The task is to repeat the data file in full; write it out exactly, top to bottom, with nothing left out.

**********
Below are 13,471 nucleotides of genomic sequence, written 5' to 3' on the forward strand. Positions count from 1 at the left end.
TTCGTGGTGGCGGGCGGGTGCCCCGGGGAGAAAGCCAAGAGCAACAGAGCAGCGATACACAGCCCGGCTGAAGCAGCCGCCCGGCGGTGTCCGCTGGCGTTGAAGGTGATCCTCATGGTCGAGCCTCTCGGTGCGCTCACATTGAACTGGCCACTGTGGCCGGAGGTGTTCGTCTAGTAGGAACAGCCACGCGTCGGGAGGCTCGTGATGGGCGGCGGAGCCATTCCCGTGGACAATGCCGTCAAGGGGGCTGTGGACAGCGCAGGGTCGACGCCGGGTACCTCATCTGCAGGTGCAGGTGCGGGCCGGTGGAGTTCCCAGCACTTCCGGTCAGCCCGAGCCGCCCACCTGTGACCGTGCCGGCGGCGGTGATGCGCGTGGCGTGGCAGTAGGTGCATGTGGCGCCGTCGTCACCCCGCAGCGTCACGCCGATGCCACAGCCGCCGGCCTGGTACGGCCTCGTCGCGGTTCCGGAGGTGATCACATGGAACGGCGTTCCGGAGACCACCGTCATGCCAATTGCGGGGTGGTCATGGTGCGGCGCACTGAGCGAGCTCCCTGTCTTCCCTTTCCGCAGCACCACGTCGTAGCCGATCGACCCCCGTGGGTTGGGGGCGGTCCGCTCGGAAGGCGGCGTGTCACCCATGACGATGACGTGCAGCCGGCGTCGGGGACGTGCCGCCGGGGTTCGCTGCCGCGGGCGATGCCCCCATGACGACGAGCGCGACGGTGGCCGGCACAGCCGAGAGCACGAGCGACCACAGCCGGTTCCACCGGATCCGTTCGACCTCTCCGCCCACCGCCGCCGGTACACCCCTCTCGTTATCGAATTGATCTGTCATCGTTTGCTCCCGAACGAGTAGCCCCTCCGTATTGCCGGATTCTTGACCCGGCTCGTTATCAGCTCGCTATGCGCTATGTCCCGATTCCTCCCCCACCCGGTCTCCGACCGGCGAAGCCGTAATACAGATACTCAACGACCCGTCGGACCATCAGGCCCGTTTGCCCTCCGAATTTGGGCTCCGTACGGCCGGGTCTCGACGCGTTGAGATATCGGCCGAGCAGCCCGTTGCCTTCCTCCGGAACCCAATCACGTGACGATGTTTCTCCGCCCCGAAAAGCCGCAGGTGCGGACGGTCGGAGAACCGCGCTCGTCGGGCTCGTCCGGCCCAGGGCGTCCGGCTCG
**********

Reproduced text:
Below are 13,471 nucleotides of genomic sequence, written 5' to 3' on the forward strand. Positions count from 1 at the left end.
TTCGTGGTGGCGGGCGGGTGCCCCGGGGAGAAAGCCAAGAGCAACAGAGCAGCGATACACAGCCCGGCTGAAGCAGCCGCCCGGCGGTGTCCGCTGGCGTTGAAGGTGATCCTCATGGTCGAGCCTCTCGGTGCGCTCACATTGAACTGGCCACTGTGGCCGGAGGTGTTCGTCTAGTAGGAACAGCCACGCGTCGGGAGGCTCGTGATGGGCGGCGGAGCCATTCCCGTGGACAATGCCGTCAAGGGGGCTGTGGACAGCGCAGGGTCGACGCCGGGTACCTCATCTGCAGGTGCAGGTGCGGGCCGGTGGAGTTCCCAGCACTTCCGGTCAGCCCGAGCCGCCCACCTGTGACCGTGCCGGCGGCGGTGATGCGCGTGGCGTGGCAGTAGGTGCATGTGGCGCCGTCGTCACCCCGCAGCGTCACGCCGATGCCACAGCCGCCGGCCTGGTACGGCCTCGTCGCGGTTCCGGAGGTGATCACATGGAACGGCGTTCCGGAGACCACCGTCATGCCAATTGCGGGGTGGTCATGGTGCGGCGCACTGAGCGAGCTCCCTGTCTTCCCTTTCCGCAGCACCACGTCGTAGCCGATCGACCCCCGTGGGTTGGGGGCGGTCCGCTCGGAAGGCGGCGTGTCACCCATGACGATGACGTGCAGCCGGCGTCGGGGACGTGCCGCCGGGGTTCGCTGCCGCGGGCGATGCCCCCATGACGACGAGCGCGACGGTGGCCGGCACAGCCGAGAGCACGAGCGACCACAGCCGGTTCCACCGGATCCGTTCGACCTCTCCGCCCACCGCCGCCGGTACACCCCTCTCGTTATCGAATTGATCTGTCATCGTTTGCTCCCGAACGAGTAGCCCCTCCGTATTGCCGGATTCTTGACCCGGCTCGTTATCAGCTCGCTATGCGCTATGTCCCGATTCCTCCCCCACCCGGTCTCCGACCGGCGAAGCCGTAATACAGATACTCAACGACCCGTCGGACCATCAGGCCCGTTTGCCCTCCGAATTTGGGCTCCGTACGGCCGGGTCTCGACGCGTTGAGATATCGGCCGAGCAGCCCGTTGCCTTCCTCCGGAACCCAATCACGTGACGATGTTTCTCCGCCCCGAAAAGCCGCAGGTGCGGACGGTCGGAGAACCGCGCTCGTCGGGCTCGTCCGGCCCAGGGCGTCCGGCTCG